Tuesday, March 30, 2021

Book Spotlight and Excerpt: The Colour of Evil by Toni Mount


Every Londoner has money worries, and talented artist and some-time sleuth, Seb Foxley, is no exception.

When fellow craftsmen with debts to pay are found dead in the most horrid circumstances, fears escalate. Only Seb can solve the puzzles that baffle the authorities.

Seb’s wayward elder brother, Jude, returns unannounced from Italy with a child-bride upon his arm. Shock turns to dismay when life becomes more complicated and troubles multiply.

From counterfeit coins to deadly darkness in London's worst corners. From mysterious thefts to attacks of murderous intent, Seb finds himself embroiled at every turn. With a royal commission to fulfill and heartache to resolve, can our hero win through against the odds?

Share Seb Foxley’s latest adventures in the filthy streets of medieval London, join in the Midsummer festivities and meet his fellow citizens, both the respectable and the villainous.

 Praise for Colour of Evil:

Samantha Willcoxson, author & historian:

Toni Mount is simply brilliant. If you love CJ Sansom’s Matthew Shardlake – and I do – you will love Toni’s Sebastian Foxley. From learning how a 15th-century scrivener created illuminated manuscripts to venturing within the dank tunnels beneath the Tower of London, Toni is an artist who completely immerses the reader in another time and place and always leaves one eager for the next book.”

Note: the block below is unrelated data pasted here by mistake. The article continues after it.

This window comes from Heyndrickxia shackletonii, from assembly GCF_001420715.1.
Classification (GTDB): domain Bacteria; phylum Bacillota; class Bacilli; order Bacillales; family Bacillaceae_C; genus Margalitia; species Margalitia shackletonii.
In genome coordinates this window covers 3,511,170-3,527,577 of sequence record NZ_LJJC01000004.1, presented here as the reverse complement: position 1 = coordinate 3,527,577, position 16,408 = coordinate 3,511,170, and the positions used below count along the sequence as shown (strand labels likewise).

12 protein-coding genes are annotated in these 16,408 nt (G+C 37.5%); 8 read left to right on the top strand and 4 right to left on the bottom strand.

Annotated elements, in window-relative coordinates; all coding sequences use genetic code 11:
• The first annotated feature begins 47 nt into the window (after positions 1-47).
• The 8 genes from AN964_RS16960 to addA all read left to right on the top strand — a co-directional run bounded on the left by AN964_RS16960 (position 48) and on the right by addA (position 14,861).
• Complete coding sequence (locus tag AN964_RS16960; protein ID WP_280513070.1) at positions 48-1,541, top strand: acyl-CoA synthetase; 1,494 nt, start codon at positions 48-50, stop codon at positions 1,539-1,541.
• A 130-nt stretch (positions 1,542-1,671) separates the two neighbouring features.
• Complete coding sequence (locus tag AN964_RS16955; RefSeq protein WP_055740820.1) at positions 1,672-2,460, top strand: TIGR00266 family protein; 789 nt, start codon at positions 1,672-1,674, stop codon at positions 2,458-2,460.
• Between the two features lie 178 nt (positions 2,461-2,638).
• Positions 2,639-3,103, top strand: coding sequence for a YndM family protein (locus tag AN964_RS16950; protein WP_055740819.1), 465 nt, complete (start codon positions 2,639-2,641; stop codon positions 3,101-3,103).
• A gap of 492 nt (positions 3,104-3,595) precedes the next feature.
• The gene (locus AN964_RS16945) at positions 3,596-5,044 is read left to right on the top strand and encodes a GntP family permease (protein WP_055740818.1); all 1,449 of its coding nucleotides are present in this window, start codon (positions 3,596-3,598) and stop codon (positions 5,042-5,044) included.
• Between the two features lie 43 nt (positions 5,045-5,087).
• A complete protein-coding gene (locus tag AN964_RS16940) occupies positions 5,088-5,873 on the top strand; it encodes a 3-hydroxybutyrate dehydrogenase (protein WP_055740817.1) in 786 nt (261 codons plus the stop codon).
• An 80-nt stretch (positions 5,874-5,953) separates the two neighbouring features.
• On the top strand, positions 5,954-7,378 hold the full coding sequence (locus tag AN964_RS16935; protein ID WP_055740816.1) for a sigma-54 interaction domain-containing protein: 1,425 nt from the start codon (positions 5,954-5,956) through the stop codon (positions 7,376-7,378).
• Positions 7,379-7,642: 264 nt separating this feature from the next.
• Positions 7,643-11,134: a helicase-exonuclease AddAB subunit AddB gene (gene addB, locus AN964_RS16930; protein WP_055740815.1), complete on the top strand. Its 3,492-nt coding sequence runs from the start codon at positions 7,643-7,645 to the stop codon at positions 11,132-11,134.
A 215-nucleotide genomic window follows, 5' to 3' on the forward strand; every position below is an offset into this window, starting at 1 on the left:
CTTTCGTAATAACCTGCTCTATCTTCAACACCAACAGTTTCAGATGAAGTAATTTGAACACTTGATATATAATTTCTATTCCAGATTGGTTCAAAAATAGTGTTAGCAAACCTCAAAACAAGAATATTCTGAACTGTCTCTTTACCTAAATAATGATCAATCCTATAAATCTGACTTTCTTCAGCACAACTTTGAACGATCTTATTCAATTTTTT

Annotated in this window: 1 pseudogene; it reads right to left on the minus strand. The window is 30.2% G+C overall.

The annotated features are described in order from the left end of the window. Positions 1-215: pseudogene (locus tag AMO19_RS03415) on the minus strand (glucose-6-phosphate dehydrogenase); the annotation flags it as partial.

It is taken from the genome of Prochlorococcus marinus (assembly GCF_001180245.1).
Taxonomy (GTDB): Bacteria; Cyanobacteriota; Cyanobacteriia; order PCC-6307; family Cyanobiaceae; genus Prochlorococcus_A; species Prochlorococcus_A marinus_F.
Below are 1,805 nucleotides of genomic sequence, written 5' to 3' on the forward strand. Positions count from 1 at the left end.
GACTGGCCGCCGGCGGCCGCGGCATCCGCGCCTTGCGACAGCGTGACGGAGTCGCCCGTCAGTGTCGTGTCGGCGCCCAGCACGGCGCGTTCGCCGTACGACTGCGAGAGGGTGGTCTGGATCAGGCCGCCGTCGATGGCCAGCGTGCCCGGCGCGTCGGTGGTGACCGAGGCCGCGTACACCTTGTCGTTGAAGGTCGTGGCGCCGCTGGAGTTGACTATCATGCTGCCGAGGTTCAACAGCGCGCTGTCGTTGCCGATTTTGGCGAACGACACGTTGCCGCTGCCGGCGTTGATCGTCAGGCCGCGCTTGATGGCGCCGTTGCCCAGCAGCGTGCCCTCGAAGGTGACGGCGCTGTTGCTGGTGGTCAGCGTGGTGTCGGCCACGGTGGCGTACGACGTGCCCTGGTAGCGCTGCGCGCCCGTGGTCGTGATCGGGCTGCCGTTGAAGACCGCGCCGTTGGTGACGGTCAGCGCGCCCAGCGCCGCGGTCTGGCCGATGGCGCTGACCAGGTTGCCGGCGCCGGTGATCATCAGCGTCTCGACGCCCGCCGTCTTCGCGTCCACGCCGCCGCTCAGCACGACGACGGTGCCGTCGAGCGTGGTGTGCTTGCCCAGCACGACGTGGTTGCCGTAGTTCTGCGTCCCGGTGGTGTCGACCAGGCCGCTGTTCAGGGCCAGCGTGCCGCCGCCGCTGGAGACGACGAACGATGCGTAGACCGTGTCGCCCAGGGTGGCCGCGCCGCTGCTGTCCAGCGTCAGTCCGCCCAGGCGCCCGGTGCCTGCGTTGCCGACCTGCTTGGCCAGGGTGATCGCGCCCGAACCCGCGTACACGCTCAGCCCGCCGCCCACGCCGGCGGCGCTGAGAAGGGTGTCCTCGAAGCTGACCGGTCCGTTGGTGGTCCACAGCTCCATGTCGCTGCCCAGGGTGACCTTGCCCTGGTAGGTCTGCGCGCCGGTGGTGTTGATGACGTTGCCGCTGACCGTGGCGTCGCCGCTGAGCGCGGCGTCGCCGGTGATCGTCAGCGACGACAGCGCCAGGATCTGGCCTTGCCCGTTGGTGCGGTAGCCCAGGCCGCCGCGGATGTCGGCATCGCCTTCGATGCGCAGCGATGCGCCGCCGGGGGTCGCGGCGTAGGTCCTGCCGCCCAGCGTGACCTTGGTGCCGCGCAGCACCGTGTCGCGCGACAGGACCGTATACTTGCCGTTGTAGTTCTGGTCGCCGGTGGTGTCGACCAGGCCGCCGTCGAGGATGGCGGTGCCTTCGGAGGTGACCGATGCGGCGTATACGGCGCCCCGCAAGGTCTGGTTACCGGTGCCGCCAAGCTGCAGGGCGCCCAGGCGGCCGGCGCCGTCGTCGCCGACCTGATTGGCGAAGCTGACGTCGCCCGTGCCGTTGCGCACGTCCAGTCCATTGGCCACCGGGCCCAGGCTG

Stephanie Churchill, author of historical fiction and epic fantasy:

Leave it to Seb to unravel another international spiderweb of intrigue, betrayal, murder, and deceit. Our flawed, loveable hero has done it again. And at the end of it all, his future is looking brighter than ever. I cannot wait to find out what happens to him next!”

Sharon Bennet Connoly, author, and medieval historian:

“A beautifully crafted mystery that brings the dark, dangerous streets of medieval London to life. Toni Mount is a magician with words, weaving a captivating story in wonderful prose. The Colour of Evil is, to put it simply, a pleasure to read.”

Kathryn Warner, medieval historian and author of numerous books about the fourteenth century, including biographies of Edward II and Isabella of France:

The ninth instalment of Toni Mount's popular Seb Foxley series is sure to delight Seb's many fans. Mount puts her deep knowledge of late medieval England to good use once again and takes us on another exciting adventure, this time with Seb's older brother Jude, returned from Italy, in tow. Mount's detailed world-building, as always, brings fifteenth-century London to life.”


The Chicken incident  (pp.101-104)

At last, the first miniature was completed. I had laboured long. Adam assisted in tidying away my pigments and put them safely in the box. The parchment folios were pressed flat on the collating table ’neath brass weights. Now my cousin and I sat over our last few sips of ale in the kitchen by the light of a solitary candle. Rose and Kate were long since gone to their beds in the chamber above, where little Dickon slept also these days. Nessie had withdrawn to her curtained alcove beside the chimney, taking Grayling the cat with her for company. We could hear her snoring gently but kept our voices low so as not to disturb her.